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Album Review: Neil Young ‘Peace Trail’

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Six decades into his storied career, Neil Young just won’t quit. The Man won’t let him. A White Knight brandishing a six string, Young has never witnessed an injustice he couldn’t sing about, whether it’s Richard Nixon and his tin soldiers firing upon the defenseless hippies at Kent State, the war-mongering of the George W. Bush administration or the evils of a GMO conglomerate. This Canuck has been woke for a long time now.

Returning for his 37th album, Young sets his sights on a handful of targets: the DAPL stand-off, the dissemination of fake news, Flint’s poisoned water, er, uh, Donald Trump. Shit, just about everything is a crying shame according to Peace Trail. At one point, a programmed computer voice ominously declares “Things have changed.” And who can argue with him (it)? However, the history of protest music will tell you that the more things change, the more things stay the same (or get worse).

Peace Trail was recorded in just four days. It sounds immediate. Homespun. Young is accompanied by only a bass player and drummer. The songs feel written in the moment — which, unfortunately, yields mixed results. The passion is there, but Young’s lyrics often come across a bit trite. Mimicking his Mr. Robert, Young sings “Sometimes all these changes make me sad.” Sure, who isn’t sad right now, but this sorta vagueness makes Peace Trail an anomaly — the tossed off concept album.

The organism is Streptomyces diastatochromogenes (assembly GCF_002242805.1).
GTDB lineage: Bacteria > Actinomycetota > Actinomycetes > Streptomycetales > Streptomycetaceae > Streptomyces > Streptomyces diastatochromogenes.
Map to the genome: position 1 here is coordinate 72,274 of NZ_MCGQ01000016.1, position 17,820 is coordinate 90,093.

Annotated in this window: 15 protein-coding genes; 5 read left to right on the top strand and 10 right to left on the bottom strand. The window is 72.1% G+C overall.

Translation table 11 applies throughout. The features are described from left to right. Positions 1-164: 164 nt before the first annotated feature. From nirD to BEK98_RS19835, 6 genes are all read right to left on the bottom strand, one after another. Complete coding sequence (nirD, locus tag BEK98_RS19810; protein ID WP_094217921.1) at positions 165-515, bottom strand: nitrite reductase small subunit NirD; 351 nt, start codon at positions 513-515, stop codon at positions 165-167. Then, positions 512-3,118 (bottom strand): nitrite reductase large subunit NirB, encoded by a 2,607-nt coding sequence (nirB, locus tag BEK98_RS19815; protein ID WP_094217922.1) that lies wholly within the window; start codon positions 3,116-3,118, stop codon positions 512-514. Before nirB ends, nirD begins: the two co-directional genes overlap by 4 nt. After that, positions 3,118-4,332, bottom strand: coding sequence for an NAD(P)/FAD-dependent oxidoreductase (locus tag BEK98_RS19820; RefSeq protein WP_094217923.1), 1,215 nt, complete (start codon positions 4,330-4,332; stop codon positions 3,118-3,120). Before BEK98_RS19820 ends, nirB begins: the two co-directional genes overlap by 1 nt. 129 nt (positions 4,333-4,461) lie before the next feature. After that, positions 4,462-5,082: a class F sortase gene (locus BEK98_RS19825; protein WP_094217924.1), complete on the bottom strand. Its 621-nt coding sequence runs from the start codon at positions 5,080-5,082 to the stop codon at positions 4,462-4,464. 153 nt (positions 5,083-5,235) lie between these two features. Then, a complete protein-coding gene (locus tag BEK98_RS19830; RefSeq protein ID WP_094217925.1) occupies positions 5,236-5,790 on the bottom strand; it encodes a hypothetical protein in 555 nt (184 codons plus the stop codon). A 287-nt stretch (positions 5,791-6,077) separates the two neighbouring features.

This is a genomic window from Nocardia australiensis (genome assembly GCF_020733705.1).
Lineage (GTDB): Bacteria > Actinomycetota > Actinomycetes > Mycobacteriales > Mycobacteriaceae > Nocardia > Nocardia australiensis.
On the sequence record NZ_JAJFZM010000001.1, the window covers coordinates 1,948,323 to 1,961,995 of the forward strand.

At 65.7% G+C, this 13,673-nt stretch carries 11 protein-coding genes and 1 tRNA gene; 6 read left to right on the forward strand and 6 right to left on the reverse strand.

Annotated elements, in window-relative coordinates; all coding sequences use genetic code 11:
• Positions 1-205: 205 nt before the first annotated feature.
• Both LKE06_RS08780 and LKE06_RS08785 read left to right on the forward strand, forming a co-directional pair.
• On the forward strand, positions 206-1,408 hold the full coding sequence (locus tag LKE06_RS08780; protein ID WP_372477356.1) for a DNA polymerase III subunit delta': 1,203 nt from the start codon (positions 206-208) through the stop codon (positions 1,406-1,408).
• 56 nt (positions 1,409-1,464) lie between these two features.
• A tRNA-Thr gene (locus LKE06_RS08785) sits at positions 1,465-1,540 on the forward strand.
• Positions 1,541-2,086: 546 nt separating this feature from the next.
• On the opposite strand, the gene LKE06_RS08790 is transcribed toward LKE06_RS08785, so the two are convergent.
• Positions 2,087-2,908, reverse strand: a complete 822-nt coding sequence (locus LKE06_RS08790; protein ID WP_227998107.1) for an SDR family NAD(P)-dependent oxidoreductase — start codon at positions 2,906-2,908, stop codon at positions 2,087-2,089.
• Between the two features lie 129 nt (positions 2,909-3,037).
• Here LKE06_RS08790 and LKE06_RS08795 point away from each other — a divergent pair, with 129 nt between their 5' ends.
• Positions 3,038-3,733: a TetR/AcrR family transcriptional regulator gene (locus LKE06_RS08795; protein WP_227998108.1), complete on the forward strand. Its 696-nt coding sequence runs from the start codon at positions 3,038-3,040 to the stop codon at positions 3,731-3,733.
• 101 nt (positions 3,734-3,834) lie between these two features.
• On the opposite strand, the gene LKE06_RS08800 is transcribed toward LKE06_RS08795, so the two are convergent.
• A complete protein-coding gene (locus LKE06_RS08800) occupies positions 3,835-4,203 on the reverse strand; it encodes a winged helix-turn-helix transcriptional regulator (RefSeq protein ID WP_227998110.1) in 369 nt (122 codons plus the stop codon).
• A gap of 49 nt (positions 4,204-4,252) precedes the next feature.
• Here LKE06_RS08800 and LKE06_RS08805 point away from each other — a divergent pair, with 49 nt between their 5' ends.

There are a few bright spots on Peace Trail, as Young is too gifted a songwriter to produce a clunkers-only set. “John Oaks” is a shaggy dog screed that mixes environmentalism and pro-union jive, ending by professing solidarity with the Black Lives Matter movement. This is Young at his most direct. On “Can’t Stop Working,” Young provides a peak behind the curtain of his creative process. Basically, doing this singer-songwriter is what keeps him going. Some people retire, pack it up and head to Florida, shufflle-boarding until Death’s cold hand taps them on the shoulder. Young, apparently, reads the newspaper, drinks a cup of coffee, then plucks out a few simple chords and adds some words. Rinse, lather, repeat.

And good for him. While Peace Trail is certainly no Tonight’s the Night, the world needs this pissed off hippie more than ever. With Bob Dylan doing his Frank Sinatra covers and Apple commercials, it’s comforting to know that old Shakey is still standing up for what’s right. “Don’t think I’ll cash it in yet” he sings on the title track. He’s still planting seeds and still stoking fires.

Mike Postalakis (@mikepostalakis) is a writer, director and comedian living in Los Angeles. He doesn’t have a Netflix, Hulu, Amazon or HBO Go account. Instead, he spends his extra money at the Gap.

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